At 1-week-old, Kelli-Jain was treated for a congenital heart defect: patent ductus arteriosus (PDA). PDA is a medical condition where the ductus arteriosus blood vessel fails to close after birth, allowing for abnormal blood flow between two of the major arteries connected to the heart. If left untreated, PDA can lead to pulmonary hypertension and right-sided heart failure.
To correct this issue, Kelli-Jain was treated at another area hospital with an Indocin injection which works to constrict and close the blood vessel that causes abnormal blood flow. Following her treatment, she experienced necrotizing enterocolitis (NEC), a condition seen in premature newborns that causes segments of intestinal tissue to die, leading to serious abdominal infections.
To receive more specialized care, Kelli-Jain was transferred to MemorialCare Miller Children’s & Women’s Hospital Long Beach, and put under the care of Barry Steinmetz, M.D., pediatric gastroenterologist, associate medical director, Pediatric Gastroenterology, Hepatology and Nutrition Center.
The Gastroenterology & Nutrition Center at Miller Children’s & Women’s is a California Children’s Services (CCS) approved Special Care Center (SCC) for gastrointestinal disorders, providing a multi-disciplinary and multi-specialty approach for gastrointestinal conditions. The center offers an Inflammatory Bowel Disease (IBD) Program, gastrointestinal lab and motility program that treats neonates, infants, pediatric and adolescent patients with a wide range of specialists.
Miller Children’s & Women’s is one of the few hospitals on the West Coast to perform impedance studies and catheter-free intraesophageal pH probe tests. These specific studies and tests evaluate all types of gastroesophageal reflux in a more comfortable way compared to previous tests. In addition, the Cherese Mari Laulhere Child Life Program makes the hospital experience a more positive one with a dedicated team of child life specialists to help alleviate fears and cope with hospitalization by offering activities, playrooms and pet therapy to distract and engage the child or adolescent throughout their treatment.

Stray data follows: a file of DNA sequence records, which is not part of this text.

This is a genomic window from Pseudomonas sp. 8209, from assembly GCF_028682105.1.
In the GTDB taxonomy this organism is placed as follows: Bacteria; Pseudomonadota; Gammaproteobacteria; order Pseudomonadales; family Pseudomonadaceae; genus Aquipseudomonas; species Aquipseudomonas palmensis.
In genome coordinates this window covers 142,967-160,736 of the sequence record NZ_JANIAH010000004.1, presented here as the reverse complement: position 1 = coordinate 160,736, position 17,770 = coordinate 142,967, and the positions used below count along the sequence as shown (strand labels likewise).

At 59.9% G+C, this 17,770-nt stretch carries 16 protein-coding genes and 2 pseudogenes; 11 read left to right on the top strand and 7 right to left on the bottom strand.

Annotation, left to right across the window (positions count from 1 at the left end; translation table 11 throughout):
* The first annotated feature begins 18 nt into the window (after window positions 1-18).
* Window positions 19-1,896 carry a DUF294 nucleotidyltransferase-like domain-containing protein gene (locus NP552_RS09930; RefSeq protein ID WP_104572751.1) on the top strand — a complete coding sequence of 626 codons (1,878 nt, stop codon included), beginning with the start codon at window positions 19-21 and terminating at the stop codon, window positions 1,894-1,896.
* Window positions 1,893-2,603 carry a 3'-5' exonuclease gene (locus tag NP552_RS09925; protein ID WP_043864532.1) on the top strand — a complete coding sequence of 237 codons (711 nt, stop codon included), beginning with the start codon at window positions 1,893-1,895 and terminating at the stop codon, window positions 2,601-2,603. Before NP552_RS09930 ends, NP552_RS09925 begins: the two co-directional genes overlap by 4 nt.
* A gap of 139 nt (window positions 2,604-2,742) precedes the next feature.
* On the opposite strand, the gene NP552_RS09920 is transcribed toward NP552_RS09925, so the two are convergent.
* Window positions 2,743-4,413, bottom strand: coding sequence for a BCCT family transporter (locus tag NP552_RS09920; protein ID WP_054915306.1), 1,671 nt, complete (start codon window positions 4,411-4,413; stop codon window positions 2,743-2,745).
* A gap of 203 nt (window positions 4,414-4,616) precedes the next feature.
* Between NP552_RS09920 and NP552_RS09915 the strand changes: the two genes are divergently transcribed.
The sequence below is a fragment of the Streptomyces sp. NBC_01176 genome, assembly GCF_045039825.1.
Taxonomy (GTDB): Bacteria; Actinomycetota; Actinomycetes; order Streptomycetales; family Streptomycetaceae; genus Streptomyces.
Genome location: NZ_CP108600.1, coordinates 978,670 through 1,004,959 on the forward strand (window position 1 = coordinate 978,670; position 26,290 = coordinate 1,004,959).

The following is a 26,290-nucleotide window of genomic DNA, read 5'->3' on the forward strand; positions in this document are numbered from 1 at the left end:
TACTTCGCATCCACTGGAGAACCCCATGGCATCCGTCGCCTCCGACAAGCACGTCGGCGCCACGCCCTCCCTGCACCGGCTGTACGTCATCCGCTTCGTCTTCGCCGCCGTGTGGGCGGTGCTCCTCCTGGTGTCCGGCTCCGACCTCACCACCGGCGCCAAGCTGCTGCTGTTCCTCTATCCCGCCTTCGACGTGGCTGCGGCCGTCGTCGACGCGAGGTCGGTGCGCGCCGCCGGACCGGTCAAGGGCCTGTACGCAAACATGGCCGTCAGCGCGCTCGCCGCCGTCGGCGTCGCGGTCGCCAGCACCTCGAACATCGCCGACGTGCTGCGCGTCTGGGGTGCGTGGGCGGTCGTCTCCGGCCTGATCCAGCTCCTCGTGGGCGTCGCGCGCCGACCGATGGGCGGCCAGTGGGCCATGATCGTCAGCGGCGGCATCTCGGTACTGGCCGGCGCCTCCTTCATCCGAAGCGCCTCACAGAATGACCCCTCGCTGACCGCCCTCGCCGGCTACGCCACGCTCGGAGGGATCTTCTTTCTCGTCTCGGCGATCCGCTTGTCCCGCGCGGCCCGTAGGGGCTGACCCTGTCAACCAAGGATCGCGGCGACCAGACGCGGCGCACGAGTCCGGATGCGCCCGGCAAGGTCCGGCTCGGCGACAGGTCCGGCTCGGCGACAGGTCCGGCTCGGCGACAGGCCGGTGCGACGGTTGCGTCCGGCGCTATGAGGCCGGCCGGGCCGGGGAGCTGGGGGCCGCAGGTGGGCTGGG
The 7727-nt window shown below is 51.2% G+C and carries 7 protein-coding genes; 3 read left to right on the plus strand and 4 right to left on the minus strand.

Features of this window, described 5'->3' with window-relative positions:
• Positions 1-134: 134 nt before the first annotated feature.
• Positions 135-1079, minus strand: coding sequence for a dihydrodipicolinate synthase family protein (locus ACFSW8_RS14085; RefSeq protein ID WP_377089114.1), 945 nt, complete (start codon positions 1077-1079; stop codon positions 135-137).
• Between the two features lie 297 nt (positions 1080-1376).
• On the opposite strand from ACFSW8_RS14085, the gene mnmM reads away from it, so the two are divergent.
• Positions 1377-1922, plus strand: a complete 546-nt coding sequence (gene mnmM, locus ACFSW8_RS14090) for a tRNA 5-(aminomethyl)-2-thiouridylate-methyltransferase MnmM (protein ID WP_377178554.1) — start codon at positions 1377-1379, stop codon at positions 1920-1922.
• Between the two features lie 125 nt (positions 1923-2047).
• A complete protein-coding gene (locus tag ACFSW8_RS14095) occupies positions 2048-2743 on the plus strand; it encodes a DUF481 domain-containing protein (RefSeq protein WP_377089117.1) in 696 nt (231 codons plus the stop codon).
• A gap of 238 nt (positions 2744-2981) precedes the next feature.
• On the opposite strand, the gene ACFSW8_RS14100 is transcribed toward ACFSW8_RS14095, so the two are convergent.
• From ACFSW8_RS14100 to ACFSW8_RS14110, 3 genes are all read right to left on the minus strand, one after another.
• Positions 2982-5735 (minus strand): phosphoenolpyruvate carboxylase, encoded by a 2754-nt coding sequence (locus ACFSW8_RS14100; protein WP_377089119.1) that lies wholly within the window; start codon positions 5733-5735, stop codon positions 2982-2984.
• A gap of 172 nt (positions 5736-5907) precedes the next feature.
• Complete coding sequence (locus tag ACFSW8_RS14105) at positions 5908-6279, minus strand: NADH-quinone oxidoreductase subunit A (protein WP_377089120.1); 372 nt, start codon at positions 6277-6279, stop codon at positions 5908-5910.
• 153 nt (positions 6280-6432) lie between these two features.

“From the moment we arrived at Miller Children’s we were treated with the most amazing care,” says Kelli-Jain’s mom, Kim. “From the doctors, to nurses, to the pharmacists, to the pulmonary technicians and everyone else – they were all wonderful.”
Kelli-Jain underwent numerous treatments and surgeries, involving two ileostomies, a surgical procedure which creates an opening in the belly that allows intestinal waste to pass through and be collected in an artificial external pouching system. Due to unknown reasons, Kelli-Jain’s intestines became obstructed, and a surgery was performed to remove two-thirds of her small intestine. Since a large part of the small intestine was removed, she was left with borderline short bowel syndrome, a condition in which nutrients cannot be properly absorbed.
To ensure she was receiving the nutrients she needed, Kelli-Jain was fitted with a gastro-jejunal (G-J) feeding tube, and each year Dr. Steinmetz would fine-tune her treatment and types of feeding tubes. Every day for three years, Kelli-Jain and her parents monitored her feeding tubes, watching her graduate from a G-J tube to a gastrostomy tube (G-tube).
“The enteric tube placements were great options so she could meet caloric and nutritional needs,” says Dr. Steinmetz. “It’s important to go over all the options and work with the family to ween off tube feeding when possible.”
At 6-years-old, Kelli-Jain was able to successfully take food through her mouth, meet her caloric needs and stop all intravenous nutrition.
Now, a soon-to-be middle school graduate, Kelli-Jain is off all her medications and eats normally. Kelli-Jain awaits high school this fall and is looking forward to exploring criminal law and forensic pathway when she begins. She is excited for this next chapter in her life, planning for family trips that she has not been able to go on in the past.
“I can’t stress enough the impact that Dr. Steinmetz, his team and the carefully orchestrated treatment plans have made on Kelli-Jain’s life,” says mom, Kim. “We always wished for all the normal things to happen. I think that’s what every family that has a sick child wishes for, and Dr. Steinmetz and his exceptional medical staff has given her the opportunity to have a normal teenage life.”